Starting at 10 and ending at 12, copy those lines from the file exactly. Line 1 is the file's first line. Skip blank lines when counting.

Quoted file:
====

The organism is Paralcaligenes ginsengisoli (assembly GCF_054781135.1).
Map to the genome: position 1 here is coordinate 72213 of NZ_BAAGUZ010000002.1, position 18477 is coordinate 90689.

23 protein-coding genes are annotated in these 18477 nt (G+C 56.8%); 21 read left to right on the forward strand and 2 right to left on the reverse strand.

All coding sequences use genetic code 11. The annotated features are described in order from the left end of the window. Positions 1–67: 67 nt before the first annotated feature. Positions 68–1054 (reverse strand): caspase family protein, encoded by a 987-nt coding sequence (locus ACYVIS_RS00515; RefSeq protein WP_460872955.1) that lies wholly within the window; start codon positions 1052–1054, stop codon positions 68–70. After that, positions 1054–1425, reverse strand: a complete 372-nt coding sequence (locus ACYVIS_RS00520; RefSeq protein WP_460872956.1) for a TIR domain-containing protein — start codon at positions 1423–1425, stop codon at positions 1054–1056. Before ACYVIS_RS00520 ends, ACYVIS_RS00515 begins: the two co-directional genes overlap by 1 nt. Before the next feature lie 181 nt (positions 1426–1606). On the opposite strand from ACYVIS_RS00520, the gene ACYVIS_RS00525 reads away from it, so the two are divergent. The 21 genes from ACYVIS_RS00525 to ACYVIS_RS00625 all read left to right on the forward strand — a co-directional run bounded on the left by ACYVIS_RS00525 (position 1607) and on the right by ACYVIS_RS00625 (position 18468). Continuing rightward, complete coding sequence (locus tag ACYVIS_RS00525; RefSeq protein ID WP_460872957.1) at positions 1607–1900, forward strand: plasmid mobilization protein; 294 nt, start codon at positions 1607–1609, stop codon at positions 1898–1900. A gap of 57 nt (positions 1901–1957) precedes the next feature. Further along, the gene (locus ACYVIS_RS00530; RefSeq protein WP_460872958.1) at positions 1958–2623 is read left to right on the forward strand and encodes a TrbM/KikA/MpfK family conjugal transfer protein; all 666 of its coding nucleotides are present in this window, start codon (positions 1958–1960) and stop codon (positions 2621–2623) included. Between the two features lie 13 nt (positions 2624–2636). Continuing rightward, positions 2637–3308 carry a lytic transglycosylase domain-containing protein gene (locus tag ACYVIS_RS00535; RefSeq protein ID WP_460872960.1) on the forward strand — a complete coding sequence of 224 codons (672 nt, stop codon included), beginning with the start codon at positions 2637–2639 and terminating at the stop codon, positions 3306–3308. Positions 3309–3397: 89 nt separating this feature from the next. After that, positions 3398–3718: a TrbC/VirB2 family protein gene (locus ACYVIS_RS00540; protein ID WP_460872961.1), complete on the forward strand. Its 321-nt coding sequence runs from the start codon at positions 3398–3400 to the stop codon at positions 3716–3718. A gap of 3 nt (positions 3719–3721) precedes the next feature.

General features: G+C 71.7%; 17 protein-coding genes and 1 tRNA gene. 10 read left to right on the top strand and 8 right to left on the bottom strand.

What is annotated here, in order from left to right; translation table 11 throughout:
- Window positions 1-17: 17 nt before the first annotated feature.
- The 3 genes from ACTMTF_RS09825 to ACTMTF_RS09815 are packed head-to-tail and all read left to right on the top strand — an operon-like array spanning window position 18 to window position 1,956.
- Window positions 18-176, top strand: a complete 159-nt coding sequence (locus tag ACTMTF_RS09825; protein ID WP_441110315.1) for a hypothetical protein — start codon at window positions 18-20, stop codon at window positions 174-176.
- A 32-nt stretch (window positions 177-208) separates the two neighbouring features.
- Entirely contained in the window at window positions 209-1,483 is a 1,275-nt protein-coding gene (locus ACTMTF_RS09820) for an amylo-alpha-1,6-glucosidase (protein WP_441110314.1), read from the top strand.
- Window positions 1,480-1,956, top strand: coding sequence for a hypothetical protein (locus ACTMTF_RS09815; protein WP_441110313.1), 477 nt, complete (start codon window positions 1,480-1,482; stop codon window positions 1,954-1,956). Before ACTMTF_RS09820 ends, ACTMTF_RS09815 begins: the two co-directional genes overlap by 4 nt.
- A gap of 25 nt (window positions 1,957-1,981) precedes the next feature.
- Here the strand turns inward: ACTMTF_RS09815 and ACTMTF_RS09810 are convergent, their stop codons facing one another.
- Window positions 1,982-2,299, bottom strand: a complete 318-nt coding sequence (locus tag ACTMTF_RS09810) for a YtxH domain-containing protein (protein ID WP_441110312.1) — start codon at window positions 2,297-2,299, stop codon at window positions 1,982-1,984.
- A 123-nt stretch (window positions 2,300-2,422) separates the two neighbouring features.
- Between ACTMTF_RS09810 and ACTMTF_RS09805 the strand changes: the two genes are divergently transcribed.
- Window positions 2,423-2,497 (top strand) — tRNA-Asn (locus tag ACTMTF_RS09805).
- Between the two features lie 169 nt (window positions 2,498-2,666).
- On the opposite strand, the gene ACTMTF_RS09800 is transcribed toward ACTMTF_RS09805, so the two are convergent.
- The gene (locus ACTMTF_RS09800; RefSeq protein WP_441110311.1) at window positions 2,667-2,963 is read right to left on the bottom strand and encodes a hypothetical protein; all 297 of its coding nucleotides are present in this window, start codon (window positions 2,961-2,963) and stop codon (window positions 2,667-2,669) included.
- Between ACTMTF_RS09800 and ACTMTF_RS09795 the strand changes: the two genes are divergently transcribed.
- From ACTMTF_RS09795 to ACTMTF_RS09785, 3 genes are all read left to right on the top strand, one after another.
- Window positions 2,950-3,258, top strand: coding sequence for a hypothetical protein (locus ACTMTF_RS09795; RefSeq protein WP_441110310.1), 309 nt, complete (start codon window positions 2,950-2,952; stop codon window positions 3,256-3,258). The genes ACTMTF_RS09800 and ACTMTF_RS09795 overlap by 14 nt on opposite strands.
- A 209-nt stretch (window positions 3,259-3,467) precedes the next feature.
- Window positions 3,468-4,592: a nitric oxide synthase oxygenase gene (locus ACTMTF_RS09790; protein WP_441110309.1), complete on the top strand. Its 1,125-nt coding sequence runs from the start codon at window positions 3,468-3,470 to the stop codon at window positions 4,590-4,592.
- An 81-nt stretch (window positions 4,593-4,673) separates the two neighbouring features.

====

- A 32-nt stretch (window positions 177-208) separates the two neighbouring features.
- Entirely contained in the window at window positions 209-1,483 is a 1,275-nt protein-coding gene (locus ACTMTF_RS09820) for an amylo-alpha-1,6-glucosidase (protein WP_441110314.1), read from the top strand.
- Window positions 1,480-1,956, top strand: coding sequence for a hypothetical protein (locus ACTMTF_RS09815; protein WP_441110313.1), 477 nt, complete (start codon window positions 1,480-1,482; stop codon window positions 1,954-1,956). Before ACTMTF_RS09820 ends, ACTMTF_RS09815 begins: the two co-directional genes overlap by 4 nt.